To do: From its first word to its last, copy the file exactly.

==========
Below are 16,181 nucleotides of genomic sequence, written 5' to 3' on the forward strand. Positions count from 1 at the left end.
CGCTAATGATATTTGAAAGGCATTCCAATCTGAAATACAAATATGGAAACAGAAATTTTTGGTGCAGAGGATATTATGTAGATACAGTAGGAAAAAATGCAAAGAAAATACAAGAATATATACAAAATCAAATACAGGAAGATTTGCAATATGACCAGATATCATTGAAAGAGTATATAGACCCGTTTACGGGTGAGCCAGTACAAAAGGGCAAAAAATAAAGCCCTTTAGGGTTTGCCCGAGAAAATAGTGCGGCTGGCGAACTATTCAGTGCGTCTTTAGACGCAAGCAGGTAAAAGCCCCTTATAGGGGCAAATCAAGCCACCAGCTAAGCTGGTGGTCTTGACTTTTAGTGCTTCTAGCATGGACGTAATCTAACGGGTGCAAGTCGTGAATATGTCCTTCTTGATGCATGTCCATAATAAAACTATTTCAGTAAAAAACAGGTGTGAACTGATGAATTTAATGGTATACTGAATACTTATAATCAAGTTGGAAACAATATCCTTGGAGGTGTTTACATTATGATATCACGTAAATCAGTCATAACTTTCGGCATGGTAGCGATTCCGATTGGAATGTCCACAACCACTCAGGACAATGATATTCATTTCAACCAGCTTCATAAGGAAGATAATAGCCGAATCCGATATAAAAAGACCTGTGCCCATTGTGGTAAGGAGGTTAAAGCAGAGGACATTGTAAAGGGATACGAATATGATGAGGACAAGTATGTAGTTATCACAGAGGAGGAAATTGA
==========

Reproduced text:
Below are 16,181 nucleotides of genomic sequence, written 5' to 3' on the forward strand. Positions count from 1 at the left end.
CGCTAATGATATTTGAAAGGCATTCCAATCTGAAATACAAATATGGAAACAGAAATTTTTGGTGCAGAGGATATTATGTAGATACAGTAGGAAAAAATGCAAAGAAAATACAAGAATATATACAAAATCAAATACAGGAAGATTTGCAATATGACCAGATATCATTGAAAGAGTATATAGACCCGTTTACGGGTGAGCCAGTACAAAAGGGCAAAAAATAAAGCCCTTTAGGGTTTGCCCGAGAAAATAGTGCGGCTGGCGAACTATTCAGTGCGTCTTTAGACGCAAGCAGGTAAAAGCCCCTTATAGGGGCAAATCAAGCCACCAGCTAAGCTGGTGGTCTTGACTTTTAGTGCTTCTAGCATGGACGTAATCTAACGGGTGCAAGTCGTGAATATGTCCTTCTTGATGCATGTCCATAATAAAACTATTTCAGTAAAAAACAGGTGTGAACTGATGAATTTAATGGTATACTGAATACTTATAATCAAGTTGGAAACAATATCCTTGGAGGTGTTTACATTATGATATCACGTAAATCAGTCATAACTTTCGGCATGGTAGCGATTCCGATTGGAATGTCCACAACCACTCAGGACAATGATATTCATTTCAACCAGCTTCATAAGGAAGATAATAGCCGAATCCGATATAAAAAGACCTGTGCCCATTGTGGTAAGGAGGTTAAAGCAGAGGACATTGTAAAGGGATACGAATATGATGAGGACAAGTATGTAGTTATCACAGAGGAGGAAATTGA